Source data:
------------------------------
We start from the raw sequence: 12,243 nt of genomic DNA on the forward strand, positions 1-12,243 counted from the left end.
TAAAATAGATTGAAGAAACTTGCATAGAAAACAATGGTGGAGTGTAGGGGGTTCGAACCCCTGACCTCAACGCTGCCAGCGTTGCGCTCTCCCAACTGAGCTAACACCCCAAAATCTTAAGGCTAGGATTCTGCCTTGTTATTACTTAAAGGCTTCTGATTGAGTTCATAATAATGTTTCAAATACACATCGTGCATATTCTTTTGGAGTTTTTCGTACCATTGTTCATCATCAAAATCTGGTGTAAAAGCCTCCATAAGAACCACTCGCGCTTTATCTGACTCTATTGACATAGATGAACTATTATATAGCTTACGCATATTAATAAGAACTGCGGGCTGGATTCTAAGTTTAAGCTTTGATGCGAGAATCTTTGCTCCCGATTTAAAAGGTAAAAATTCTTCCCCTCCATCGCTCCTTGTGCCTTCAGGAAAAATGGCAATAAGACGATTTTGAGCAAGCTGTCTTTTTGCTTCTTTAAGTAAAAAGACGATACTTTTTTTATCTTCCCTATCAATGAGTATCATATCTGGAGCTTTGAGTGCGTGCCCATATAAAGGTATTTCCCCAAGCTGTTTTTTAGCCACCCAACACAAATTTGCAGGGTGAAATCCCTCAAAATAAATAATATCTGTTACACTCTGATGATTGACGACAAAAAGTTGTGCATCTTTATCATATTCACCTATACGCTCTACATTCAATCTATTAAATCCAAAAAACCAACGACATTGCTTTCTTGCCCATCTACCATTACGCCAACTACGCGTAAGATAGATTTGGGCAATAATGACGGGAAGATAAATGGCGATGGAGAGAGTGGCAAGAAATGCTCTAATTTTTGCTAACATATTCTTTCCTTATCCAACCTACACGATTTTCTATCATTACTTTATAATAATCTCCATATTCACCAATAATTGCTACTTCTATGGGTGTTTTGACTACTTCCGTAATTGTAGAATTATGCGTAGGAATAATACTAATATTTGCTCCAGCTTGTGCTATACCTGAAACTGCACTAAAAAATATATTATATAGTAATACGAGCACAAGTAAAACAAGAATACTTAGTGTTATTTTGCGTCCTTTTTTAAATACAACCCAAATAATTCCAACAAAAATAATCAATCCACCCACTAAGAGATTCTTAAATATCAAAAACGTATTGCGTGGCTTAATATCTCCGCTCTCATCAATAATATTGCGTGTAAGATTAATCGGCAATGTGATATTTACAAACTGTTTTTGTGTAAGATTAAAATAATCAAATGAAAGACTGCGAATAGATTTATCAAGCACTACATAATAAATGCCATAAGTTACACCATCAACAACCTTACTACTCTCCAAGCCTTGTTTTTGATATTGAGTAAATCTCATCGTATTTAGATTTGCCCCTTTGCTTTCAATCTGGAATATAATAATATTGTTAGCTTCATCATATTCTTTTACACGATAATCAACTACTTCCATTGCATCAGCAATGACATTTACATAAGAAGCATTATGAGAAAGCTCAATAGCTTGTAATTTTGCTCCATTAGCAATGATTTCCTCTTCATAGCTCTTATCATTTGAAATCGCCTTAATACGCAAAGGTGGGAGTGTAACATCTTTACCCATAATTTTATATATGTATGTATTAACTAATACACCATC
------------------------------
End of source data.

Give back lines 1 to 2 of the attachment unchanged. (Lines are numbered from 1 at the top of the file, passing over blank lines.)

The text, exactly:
We start from the raw sequence: 12,243 nt of genomic DNA on the forward strand, positions 1-12,243 counted from the left end.
TAAAATAGATTGAAGAAACTTGCATAGAAAACAATGGTGGAGTGTAGGGGGTTCGAACCCCTGACCTCAACGCTGCCAGCGTTGCGCTCTCCCAACTGAGCTAACACCCCAAAATCTTAAGGCTAGGATTCTGCCTTGTTATTACTTAAAGGCTTCTGATTGAGTTCATAATAATGTTTCAAATACACATCGTGCATATTCTTTTGGAGTTTTTCGTACCATTGTTCATCATCAAAATCTGGTGTAAAAGCCTCCATAAGAACCACTCGCGCTTTATCTGACTCTATTGACATAGATGAACTATTATATAGCTTACGCATATTAATAAGAACTGCGGGCTGGATTCTAAGTTTAAGCTTTGATGCGAGAATCTTTGCTCCCGATTTAAAAGGTAAAAATTCTTCCCCTCCATCGCTCCTTGTGCCTTCAGGAAAAATGGCAATAAGACGATTTTGAGCAAGCTGTCTTTTTGCTTCTTTAAGTAAAAAGACGATACTTTTTTTATCTTCCCTATCAATGAGTATCATATCTGGAGCTTTGAGTGCGTGCCCATATAAAGGTATTTCCCCAAGCTGTTTTTTAGCCACCCAACACAAATTTGCAGGGTGAAATCCCTCAAAATAAATAATATCTGTTACACTCTGATGATTGACGACAAAAAGTTGTGCATCTTTATCATATTCACCTATACGCTCTACATTCAATCTATTAAATCCAAAAAACCAACGACATTGCTTTCTTGCCCATCTACCATTACGCCAACTACGCGTAAGATAGATTTGGGCAATAATGACGGGAAGATAAATGGCGATGGAGAGAGTGGCAAGAAATGCTCTAATTTTTGCTAACATATTCTTTCCTTATCCAACCTACACGATTTTCTATCATTACTTTATAATAATCTCCATATTCACCAATAATTGCTACTTCTATGGGTGTTTTGACTACTTCCGTAATTGTAGAATTATGCGTAGGAATAATACTAATATTTGCTCCAGCTTGTGCTATACCTGAAACTGCACTAAAAAATATATTATATAGTAATACGAGCACAAGTAAAACAAGAATACTTAGTGTTATTTTGCGTCCTTTTTTAAATACAACCCAAATAATTCCAACAAAAATAATCAATCCACCCACTAAGAGATTCTTAAATATCAAAAACGTATTGCGTGGCTTAATATCTCCGCTCTCATCAATAATATTGCGTGTAAGATTAATCGGCAATGTGATATTTACAAACTGTTTTTGTGTAAGATTAAAATAATCAAATGAAAGACTGCGAATAGATTTATCAAGCACTACATAATAAATGCCATAAGTTACACCATCAACAACCTTACTACTCTCCAAGCCTTGTTTTTGATATTGAGTAAATCTCATCGTATTTAGATTTGCCCCTTTGCTTTCAATCTGGAATATAATAATATTGTTAGCTTCATCATATTCTTTTACACGATAATCAACTACTTCCATTGCATCAGCAATGACATTTACATAAGAAGCATTATGAGAAAGCTCAATAGCTTGTAATTTTGCTCCATTAGCAATGATTTCCTCTTCATAGCTCTTATCATTTGAAATCGCCTTAATACGCAAAGGTGGGAGTGTAACATCTTTACCCATAATTTTATATATGTATGTATTAACTAATACACCATC